8. Thou shalt not have other blogs before me. Unless, of course, you feel like you can keep up with it. This is sort of an offshoot of #7. If you don’t have the time to cultivate a readership for one blog, what makes you think you can have two? The best blogs take time, attention, and a little bit of love.
  9. Thou shalt not lie. Don’t make promises that you’re not going to keep. If you tell your readers that you’re going to have a post up on Thursday, then put the post up on Thursday. You want your readers to trust you, so you need to stay honest with them. Don’t lie about your business either. Don’t say that you sell a certain product if you don’t. Lying to gain readership is going to backfire on you in the end.
  10. Thou shalt not be stale. The best blogs have personality. If I wanted textbook information about your industry, I’d read a textbook. Use images and formatting to change the look of your posts. Be engaging—be yourself!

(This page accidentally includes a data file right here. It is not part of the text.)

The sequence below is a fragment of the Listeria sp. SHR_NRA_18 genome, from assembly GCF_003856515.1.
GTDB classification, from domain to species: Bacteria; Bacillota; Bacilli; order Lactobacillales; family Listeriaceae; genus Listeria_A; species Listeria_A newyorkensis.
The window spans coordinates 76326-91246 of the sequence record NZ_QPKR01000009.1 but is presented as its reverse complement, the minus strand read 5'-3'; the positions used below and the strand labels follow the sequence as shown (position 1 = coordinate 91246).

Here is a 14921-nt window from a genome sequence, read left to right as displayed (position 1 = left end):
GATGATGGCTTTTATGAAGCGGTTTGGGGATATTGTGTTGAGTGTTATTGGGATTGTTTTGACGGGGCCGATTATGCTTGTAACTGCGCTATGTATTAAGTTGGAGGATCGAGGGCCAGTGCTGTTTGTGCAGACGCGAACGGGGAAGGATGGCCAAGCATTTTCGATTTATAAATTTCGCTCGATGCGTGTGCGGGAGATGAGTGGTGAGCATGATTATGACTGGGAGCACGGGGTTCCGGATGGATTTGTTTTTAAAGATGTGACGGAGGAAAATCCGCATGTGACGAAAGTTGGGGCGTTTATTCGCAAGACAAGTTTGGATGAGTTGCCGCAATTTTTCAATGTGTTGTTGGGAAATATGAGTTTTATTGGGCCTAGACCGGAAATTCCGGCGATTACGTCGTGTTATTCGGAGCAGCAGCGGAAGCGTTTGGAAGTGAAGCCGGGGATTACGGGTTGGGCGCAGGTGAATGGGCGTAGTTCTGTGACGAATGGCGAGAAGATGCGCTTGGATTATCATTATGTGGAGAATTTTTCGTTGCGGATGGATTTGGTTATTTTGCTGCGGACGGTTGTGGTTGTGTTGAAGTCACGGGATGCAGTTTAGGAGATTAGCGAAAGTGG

Once you get out there and start interacting with your readers, you’ll know what they want to hear. Nothing about blogging is etched in stone. Just stay open and honest, and your readers will trust you as a source of valuable industry information.

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Lauren Carey

Lauren Carey

Lauren Carey

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  1. Rob said on July 29, 2010

    Great article. I do, from time to time, fail to abide by #7, but it’s usually because I’m torn away from my computer and forced to think about other things. I think I also sometimes slip on #10, but blogging seems to be a continuous learning experience, and I think everyone is allowed a misstep here and there.

  2. Thanks for the insight. I’m just getting started into the “blogging” world, and am excited to learn how to use this incredible tool for our businesses. Thanks.